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We have some great candidates for you from the Belleville High schools that are involved in trades courses for you to consider! • All students are currently in their Junior year, we have shared information about each students skills and interests below. • Keep in mind that you can talk to these students about full time summer work too! • Want to interview any of them? Let me know the student # listed below and I will share your contact information with their Counselor Student # 12-1E 12-2E 12-3E 12-4E Interest Electrical & Carpentry Electrical, Carpentry & Metal Working Carpentry, Finishing & Drywall Electrical & Foundation 12-5E 12-6E 12-1W 12-3W Blue Prints & Project Management Construction as a whole Construction as a whole Construction as a whole Skills Great GPA, strong math skills, taken intro carpentry, worked at construction company Great GPA, strong math skills, taken intro carpentry & engineering, laborer for landscaping company Good GPA, strong math skills, currently in advanced construction with exposure to carpentry, finishing, flooring and roofing. Works 40 hours weekly at fast food chain while in school. Good GPA, strong math skills, currently in advanced construction with exposure to carpentry, finishing, flooring and roofing. Works 40 hours weekly at fast food chain while in school. Strong GPA, struggled with remote learning. In 2nd construction course with knowledge of finish work, framing, general carpentry. Loves working with insulation and finishes. Lawn care business in the summer. Good GPA, strong math skills, currently in advanced construction with exposure to carpentry, finishing, flooring and roofing. Hard Worker. Great GPA, taken Construction class and Automotive class Great GPA, currently enrolled in Intro to Engineering/Design, currently works at Walmart. BELLEVILLE WEST INTERVIEW NIGHT THURSDAY, March 25 from 5p-7p If you are interested in attending complete this Apprenticeship Survey by Friday, March 12th You will receive event details and visit with students you are interested in that will have an application and prescreening done for you Page 11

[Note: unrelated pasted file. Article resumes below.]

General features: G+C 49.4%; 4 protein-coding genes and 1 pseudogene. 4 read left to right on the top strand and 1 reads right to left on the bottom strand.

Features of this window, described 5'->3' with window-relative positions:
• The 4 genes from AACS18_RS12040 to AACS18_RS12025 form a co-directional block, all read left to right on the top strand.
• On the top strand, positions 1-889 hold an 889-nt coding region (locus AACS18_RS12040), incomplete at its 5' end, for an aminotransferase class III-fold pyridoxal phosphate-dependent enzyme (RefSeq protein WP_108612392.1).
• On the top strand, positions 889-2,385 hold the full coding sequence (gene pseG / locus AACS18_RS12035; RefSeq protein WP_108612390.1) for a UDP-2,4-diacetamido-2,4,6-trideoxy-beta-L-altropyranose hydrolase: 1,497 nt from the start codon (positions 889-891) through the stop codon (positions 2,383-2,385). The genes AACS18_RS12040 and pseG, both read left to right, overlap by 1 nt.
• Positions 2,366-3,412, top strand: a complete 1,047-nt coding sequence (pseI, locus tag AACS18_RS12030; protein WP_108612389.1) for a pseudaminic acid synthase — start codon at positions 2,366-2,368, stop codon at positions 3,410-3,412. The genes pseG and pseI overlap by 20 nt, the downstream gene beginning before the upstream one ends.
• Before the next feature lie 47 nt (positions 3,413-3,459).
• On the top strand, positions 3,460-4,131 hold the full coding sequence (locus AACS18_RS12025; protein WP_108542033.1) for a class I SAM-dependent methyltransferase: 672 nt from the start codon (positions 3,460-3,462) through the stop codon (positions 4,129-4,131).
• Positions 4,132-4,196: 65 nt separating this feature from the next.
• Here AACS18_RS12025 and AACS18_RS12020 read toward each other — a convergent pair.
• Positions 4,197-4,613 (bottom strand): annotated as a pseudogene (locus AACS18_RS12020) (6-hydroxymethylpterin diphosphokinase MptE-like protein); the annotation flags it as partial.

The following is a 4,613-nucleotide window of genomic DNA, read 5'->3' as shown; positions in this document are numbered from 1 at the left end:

Gov. Pritzker signed House Bill 3653, the controversial criminal justice reform bill that was passed in the early hours of the lameduck session, despite being opposed by nearly every law enforcement organization in the state. The new law empowers criminals by making it harder to arrest violent offenders and keep them off the streets. It also increases both costs and requirements on police departments, meaning that many communities would likely see cuts to their local police departments, higher property taxes, or a combination of the two. Many elected officials spoke out against House Bill 3653 prior to the signing. Sen. Plummer hopes that the General Assembly will be able to work in a bipartisan manner to pass some sort of a “trailer bill” or follow-up legislation that would fix many of the controversial issues with the new law. Page 12